If you are able to reconfigure a community to better meet these individual needs it has a better chance of being 'sticky'. This helps ensure that people hang around long enough to build the lasting relationships that bond a community together.
This reconfiguration could be as simple as providing technical tools for certain purposes, such as sharing documents; or adjusting community guidelines, such as how moderation works. It can also involve more complex steps such as inviting 'guest presenters' into the community or providing exclusive content.
You must, of course, balance the level of effort required to fulfil individual needs against the level of need in the community. However it is particularly important to support the most active participants (Leaders), as they are providing a great deal of the content required to draw in broader audiences. It is also important to support people with broad networks (Networkers) as they are important influencers of whether people join or leave. However neither group should be coddled to the detriment of other community members.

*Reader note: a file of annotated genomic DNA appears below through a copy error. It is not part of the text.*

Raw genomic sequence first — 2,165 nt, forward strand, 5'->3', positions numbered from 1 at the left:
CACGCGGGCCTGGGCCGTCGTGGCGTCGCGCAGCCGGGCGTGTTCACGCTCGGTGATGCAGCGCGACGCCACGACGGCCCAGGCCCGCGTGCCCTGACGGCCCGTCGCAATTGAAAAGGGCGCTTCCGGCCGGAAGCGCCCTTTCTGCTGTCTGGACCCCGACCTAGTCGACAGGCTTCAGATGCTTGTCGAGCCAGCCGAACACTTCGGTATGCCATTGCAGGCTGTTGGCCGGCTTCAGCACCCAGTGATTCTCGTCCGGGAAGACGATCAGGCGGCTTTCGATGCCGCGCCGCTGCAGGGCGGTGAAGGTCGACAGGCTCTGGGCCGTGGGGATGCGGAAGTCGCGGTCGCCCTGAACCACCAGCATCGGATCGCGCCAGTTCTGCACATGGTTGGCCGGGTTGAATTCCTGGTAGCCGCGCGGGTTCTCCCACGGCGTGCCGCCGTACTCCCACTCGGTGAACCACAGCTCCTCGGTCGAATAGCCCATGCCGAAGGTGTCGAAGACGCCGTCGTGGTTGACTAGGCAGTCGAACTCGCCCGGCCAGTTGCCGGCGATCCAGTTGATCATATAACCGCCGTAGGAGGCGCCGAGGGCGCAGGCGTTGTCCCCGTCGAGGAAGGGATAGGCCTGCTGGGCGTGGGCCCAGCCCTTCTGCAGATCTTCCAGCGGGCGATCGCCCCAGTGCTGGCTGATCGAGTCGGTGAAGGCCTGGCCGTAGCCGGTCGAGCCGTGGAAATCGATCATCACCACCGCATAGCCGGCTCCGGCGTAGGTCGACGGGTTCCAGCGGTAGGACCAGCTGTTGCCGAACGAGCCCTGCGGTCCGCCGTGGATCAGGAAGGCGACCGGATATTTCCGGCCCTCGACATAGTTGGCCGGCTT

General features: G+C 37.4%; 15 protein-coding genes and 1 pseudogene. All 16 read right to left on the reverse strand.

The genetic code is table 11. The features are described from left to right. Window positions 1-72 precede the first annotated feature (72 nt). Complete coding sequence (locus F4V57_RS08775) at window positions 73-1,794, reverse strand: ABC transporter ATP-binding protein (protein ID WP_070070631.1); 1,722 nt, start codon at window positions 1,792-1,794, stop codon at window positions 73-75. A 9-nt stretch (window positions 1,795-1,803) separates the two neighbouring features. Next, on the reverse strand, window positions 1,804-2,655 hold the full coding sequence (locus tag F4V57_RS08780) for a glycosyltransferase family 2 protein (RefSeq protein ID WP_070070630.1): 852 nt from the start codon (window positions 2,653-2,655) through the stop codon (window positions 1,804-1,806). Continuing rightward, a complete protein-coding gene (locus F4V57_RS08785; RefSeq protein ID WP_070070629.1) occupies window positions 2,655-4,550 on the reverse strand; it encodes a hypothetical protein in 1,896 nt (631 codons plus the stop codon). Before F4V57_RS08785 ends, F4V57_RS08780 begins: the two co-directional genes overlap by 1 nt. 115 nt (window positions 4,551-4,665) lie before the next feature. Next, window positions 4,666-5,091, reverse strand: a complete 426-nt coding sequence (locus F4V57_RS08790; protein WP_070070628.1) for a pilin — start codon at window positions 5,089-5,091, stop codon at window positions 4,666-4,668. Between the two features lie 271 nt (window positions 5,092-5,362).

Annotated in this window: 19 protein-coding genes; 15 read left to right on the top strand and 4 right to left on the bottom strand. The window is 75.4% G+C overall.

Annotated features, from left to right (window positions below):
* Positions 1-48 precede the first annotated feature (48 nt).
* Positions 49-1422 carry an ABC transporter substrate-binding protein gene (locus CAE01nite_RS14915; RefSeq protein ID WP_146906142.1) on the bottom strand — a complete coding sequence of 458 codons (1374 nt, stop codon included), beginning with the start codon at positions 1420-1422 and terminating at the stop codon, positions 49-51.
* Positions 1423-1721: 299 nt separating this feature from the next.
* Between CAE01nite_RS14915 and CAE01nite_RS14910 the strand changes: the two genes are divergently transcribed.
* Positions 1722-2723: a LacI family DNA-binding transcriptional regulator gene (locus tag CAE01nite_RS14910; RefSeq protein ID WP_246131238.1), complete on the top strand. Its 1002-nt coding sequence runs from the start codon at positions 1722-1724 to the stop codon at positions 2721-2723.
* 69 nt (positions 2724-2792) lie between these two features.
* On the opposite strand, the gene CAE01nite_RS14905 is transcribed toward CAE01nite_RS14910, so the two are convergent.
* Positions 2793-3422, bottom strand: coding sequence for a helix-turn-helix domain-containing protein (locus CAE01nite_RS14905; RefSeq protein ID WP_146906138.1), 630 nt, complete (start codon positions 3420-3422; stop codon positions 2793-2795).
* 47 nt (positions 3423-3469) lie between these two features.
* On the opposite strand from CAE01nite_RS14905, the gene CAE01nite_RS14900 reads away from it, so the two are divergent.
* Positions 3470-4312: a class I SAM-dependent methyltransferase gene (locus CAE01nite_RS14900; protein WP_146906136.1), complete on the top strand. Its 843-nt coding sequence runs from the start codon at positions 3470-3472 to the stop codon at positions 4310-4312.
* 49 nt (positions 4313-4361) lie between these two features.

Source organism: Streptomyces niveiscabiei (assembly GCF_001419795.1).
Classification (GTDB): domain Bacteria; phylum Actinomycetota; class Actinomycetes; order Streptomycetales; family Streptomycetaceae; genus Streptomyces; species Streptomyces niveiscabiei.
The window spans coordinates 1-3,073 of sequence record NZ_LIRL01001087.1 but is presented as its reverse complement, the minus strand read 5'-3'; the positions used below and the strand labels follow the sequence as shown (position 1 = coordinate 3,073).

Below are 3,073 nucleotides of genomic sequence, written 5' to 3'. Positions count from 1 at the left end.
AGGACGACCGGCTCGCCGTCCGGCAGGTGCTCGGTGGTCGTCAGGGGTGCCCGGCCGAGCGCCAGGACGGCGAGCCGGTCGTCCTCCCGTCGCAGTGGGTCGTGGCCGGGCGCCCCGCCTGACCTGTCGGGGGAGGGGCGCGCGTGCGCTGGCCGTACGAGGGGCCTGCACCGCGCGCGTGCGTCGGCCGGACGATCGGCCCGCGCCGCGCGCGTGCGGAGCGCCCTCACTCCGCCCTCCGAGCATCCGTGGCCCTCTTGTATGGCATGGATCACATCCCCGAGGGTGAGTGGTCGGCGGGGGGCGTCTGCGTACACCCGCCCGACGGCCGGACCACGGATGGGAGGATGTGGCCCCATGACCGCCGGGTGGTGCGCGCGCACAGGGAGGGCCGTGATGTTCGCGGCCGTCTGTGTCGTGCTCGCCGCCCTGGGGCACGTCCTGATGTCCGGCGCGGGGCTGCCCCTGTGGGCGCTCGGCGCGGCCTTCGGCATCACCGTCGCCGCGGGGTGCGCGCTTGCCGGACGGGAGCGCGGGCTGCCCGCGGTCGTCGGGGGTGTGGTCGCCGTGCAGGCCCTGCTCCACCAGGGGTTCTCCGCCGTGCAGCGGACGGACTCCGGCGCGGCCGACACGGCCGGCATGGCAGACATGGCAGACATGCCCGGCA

Influence not control
As a final point, all of the above ideas can influence a new community towards success. None of them guarantee a community will work or that it will develop in a way you find acceptable.
You may find that your initial reason for the community is not strong enough, that there aren't enough potential participants to make a community viable or that external factors, competing communities or internal changes in your organisation stunt or prohibit growth.
However if you're serious about establishing and growing an online community I believe the suggestions above will help.
Thursday, December 03, 2009
Dave Briggs of Learning Pool in the UK has written a quick start guide to Twitter for those working in and around government (although it's equally applicable for other people as well).
The guide particularly targets Twitter newcomers and is written in a very readable and conversational style.